How to Deal With a Partner Who Has High Functioning Autism
Your Partner has High Functioning Autism. How Does This Affect Your Relationship?
There are many articles written about children with High Functioning Autism; either by those with Autism, parents of children on the Autism spectrum as well as therapists and specialists. These articles all give a wealth of information on the condition and how it affects people who deal with the condition on a daily basis.
Dealing with HFA can be challenging for the person with the condition but what happens in relationships where the condition was not known beforehand? Was your partner diagnosed with the condition later in life and it is now causing issues in the relationship? Was your partner ever diagnosed?
When you met your partner everything was wonderful at the beginning, you fell head over heels in love and the honeymoon period was just perfect, but as the relationship develops one partner feels something isn't quite right, a dominant force is taking over and the actual issues become blurred.
Even in relationships where both partners don't have a mental condition, it isn't always smooth sailing. It is important to understand that having a relationship with a person who has HFA, you will need a lot of understanding, nurturing, patience and tolerance. Many relationships don't survive the tough times but there are many that do.
What happens to a relationship when all the nurturing is one-sided? One partner does all the giving to make the relationship work. It's quite a dysfunctional situation and one partner finds themselves exhausted from doing all the emotional work. Can such a relationship survive if the problem is diagnosed? Can change happen for the good of both people involved?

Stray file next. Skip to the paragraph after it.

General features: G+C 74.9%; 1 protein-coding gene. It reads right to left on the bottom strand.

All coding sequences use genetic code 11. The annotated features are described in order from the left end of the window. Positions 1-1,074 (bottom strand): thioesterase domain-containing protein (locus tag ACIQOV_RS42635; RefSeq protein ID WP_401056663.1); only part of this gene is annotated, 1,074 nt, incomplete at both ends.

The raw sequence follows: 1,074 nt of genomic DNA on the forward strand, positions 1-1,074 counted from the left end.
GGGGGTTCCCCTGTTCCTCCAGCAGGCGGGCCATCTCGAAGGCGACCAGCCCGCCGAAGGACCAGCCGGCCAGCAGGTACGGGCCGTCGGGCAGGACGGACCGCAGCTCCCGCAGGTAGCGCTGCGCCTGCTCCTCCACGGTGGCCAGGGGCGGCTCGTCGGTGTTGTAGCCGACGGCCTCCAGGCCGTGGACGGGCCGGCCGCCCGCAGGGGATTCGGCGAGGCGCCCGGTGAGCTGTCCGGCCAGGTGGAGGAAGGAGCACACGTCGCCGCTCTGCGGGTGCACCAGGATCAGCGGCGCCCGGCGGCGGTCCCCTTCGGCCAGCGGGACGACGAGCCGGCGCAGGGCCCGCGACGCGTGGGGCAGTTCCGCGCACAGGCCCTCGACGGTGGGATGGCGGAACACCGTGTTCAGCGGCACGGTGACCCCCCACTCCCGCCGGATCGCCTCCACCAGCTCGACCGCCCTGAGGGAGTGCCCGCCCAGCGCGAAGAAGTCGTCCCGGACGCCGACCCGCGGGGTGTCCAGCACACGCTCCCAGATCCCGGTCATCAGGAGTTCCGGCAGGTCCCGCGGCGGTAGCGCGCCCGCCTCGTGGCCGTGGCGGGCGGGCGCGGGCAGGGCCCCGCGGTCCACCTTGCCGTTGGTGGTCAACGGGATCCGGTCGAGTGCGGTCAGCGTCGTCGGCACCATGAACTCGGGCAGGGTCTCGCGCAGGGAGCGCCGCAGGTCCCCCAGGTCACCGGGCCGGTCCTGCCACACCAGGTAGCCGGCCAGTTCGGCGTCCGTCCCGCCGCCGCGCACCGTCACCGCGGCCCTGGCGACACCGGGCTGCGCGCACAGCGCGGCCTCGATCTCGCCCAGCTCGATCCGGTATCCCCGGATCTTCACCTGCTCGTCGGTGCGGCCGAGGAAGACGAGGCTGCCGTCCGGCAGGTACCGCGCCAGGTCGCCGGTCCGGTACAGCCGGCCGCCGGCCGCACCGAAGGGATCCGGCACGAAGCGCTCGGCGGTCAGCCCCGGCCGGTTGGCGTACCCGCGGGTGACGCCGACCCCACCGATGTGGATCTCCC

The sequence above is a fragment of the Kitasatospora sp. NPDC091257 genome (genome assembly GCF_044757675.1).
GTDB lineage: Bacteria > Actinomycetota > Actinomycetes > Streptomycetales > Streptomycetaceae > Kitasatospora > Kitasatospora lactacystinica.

One of the biggest issues of the person's character is the resistance of (or dislike) for change, they can find it difficult to compromise. Change is an uncomfortable thing, they want routine because routine helps to keep them calm. When their significant other insists on change, the person with HFA resists without realising the hurt they cause.
Falling in Love with Your Partner and Then Finding Out They Have High Functioning Autism
The feeling of falling in love can be the best feeling in the world and I defy anyone not to enjoy the euphoria that comes with the first taste of being in love. Love develops and changes as a relationship grows but for anyone who has been with a person who has High Functioning Autism, and lived with them for some time, they will know the challenges.
People with HFA have a certain way of looking at life, they tend to worry about things that seem quite trivial to others. These traits tend to become quite ingrained and when and if they do find a partner, they find it difficult to see another way of living. They tend to expect their partner to fit into their life rather than the other way around. They can dominate the relationship in a way that can be quite daunting for someone who wasn't prepared for the obsessive behaviours that accompany this syndrome.
Tantrums, misunderstandings, mood swings and generally non-acceptance of their partner's opinions can be issues being dealt with by partners. Some neurotypical partners say living with their HFA partner can sometimes seem like they are living with a spoilt child who only wants things their way. Frustrations can be a way of life in a relationship of this type, and for many, it is too much to bear and the relationship doesn't last long.